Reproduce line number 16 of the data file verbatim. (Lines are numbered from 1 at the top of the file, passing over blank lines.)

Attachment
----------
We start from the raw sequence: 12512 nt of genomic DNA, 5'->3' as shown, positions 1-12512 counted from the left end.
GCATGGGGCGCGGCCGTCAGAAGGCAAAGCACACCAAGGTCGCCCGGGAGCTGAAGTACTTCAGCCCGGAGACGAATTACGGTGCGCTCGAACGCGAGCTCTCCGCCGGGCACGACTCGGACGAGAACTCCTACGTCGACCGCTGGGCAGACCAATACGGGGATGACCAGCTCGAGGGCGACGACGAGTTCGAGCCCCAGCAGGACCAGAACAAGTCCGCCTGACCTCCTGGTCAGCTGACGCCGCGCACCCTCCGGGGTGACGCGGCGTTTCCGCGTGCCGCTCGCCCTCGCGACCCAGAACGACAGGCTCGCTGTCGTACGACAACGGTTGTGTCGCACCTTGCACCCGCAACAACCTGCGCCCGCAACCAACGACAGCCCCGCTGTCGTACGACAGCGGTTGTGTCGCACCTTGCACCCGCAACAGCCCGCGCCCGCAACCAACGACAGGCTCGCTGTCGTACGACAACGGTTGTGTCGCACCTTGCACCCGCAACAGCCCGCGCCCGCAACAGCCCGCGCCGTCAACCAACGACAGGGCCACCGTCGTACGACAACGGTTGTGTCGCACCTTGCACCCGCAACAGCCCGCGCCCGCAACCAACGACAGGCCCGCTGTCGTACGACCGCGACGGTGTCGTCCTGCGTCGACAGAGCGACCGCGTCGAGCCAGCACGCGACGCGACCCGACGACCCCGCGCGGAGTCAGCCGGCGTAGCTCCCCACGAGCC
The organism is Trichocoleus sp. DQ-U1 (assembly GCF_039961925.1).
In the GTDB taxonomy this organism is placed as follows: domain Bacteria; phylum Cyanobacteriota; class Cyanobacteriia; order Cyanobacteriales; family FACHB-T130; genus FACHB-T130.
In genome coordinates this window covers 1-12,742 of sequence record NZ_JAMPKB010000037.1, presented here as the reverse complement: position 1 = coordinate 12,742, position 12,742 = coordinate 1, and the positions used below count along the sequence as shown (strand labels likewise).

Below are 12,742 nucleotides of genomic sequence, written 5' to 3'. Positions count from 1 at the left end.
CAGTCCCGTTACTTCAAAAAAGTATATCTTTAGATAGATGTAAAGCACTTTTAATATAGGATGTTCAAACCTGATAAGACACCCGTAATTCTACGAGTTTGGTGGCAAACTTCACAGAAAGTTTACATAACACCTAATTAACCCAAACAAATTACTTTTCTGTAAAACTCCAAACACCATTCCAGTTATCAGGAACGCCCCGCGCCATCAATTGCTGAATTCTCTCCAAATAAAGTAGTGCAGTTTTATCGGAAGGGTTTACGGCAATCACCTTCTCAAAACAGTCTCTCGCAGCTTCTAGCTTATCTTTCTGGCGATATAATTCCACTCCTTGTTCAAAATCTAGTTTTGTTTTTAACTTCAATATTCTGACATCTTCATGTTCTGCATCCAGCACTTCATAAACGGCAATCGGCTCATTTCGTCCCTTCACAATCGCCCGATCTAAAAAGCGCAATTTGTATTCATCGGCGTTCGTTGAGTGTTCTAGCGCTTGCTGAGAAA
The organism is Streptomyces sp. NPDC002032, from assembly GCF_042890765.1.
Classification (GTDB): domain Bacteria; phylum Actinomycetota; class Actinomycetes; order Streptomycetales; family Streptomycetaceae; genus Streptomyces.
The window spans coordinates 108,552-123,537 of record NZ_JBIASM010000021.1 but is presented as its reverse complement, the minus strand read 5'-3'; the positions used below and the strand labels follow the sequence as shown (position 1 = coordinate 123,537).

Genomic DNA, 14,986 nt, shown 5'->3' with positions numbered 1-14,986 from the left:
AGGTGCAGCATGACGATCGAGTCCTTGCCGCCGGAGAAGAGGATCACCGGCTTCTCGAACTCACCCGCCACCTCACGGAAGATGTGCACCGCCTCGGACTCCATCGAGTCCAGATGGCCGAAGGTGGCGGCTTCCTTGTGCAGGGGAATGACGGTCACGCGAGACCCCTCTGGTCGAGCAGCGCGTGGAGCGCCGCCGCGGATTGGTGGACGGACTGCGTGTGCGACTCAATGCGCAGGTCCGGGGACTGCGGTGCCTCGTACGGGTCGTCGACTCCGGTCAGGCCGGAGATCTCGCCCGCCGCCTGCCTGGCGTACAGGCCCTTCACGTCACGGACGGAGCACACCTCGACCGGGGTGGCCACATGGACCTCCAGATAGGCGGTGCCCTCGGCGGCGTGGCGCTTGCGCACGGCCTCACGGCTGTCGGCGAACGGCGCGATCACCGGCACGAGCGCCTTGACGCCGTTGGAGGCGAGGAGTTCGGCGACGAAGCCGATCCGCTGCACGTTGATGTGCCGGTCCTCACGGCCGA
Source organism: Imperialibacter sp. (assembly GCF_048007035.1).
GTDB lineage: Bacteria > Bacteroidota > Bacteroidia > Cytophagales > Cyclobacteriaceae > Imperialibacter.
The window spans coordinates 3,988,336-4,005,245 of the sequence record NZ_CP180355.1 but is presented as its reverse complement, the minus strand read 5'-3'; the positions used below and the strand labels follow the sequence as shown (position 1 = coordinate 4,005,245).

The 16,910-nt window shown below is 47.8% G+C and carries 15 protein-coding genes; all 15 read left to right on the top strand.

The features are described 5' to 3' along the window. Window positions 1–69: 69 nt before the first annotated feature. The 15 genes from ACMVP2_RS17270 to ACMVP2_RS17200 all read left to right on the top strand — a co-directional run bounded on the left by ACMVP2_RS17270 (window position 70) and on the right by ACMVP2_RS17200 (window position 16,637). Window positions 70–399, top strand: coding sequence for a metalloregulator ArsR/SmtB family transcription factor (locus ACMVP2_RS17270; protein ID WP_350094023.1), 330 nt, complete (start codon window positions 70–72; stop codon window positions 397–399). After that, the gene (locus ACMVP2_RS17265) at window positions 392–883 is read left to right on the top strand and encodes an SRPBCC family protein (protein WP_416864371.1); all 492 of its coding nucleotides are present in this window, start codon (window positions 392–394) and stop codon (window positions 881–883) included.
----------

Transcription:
The 16,910-nt window shown below is 47.8% G+C and carries 15 protein-coding genes; all 15 read left to right on the top strand.